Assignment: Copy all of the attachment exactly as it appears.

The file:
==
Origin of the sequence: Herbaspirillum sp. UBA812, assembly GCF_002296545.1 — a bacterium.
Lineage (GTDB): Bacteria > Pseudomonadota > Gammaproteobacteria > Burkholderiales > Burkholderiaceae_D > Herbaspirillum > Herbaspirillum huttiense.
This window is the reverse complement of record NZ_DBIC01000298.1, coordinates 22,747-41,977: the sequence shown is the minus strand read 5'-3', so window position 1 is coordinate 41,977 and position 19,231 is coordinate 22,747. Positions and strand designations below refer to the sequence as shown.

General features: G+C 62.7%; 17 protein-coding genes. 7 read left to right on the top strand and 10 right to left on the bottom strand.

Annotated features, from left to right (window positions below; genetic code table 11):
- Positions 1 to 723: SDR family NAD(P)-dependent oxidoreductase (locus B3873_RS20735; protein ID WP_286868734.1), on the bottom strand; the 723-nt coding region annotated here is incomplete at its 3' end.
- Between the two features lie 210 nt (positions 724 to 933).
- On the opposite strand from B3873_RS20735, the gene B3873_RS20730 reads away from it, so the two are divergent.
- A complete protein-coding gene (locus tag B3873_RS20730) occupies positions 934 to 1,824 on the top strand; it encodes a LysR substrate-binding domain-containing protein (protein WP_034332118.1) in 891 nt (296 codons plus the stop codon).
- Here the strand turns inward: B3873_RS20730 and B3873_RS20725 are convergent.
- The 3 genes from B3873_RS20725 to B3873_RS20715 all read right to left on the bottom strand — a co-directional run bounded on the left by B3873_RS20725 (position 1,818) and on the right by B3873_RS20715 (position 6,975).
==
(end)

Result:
Origin of the sequence: Herbaspirillum sp. UBA812, assembly GCF_002296545.1 — a bacterium.
Lineage (GTDB): Bacteria > Pseudomonadota > Gammaproteobacteria > Burkholderiales > Burkholderiaceae_D > Herbaspirillum > Herbaspirillum huttiense.
This window is the reverse complement of record NZ_DBIC01000298.1, coordinates 22,747-41,977: the sequence shown is the minus strand read 5'-3', so window position 1 is coordinate 41,977 and position 19,231 is coordinate 22,747. Positions and strand designations below refer to the sequence as shown.

General features: G+C 62.7%; 17 protein-coding genes. 7 read left to right on the top strand and 10 right to left on the bottom strand.

Annotated features, from left to right (window positions below; genetic code table 11):
- Positions 1 to 723: SDR family NAD(P)-dependent oxidoreductase (locus B3873_RS20735; protein ID WP_286868734.1), on the bottom strand; the 723-nt coding region annotated here is incomplete at its 3' end.
- Between the two features lie 210 nt (positions 724 to 933).
- On the opposite strand from B3873_RS20735, the gene B3873_RS20730 reads away from it, so the two are divergent.
- A complete protein-coding gene (locus tag B3873_RS20730) occupies positions 934 to 1,824 on the top strand; it encodes a LysR substrate-binding domain-containing protein (protein WP_034332118.1) in 891 nt (296 codons plus the stop codon).
- Here the strand turns inward: B3873_RS20730 and B3873_RS20725 are convergent.
- The 3 genes from B3873_RS20725 to B3873_RS20715 all read right to left on the bottom strand — a co-directional run bounded on the left by B3873_RS20725 (position 1,818) and on the right by B3873_RS20715 (position 6,975).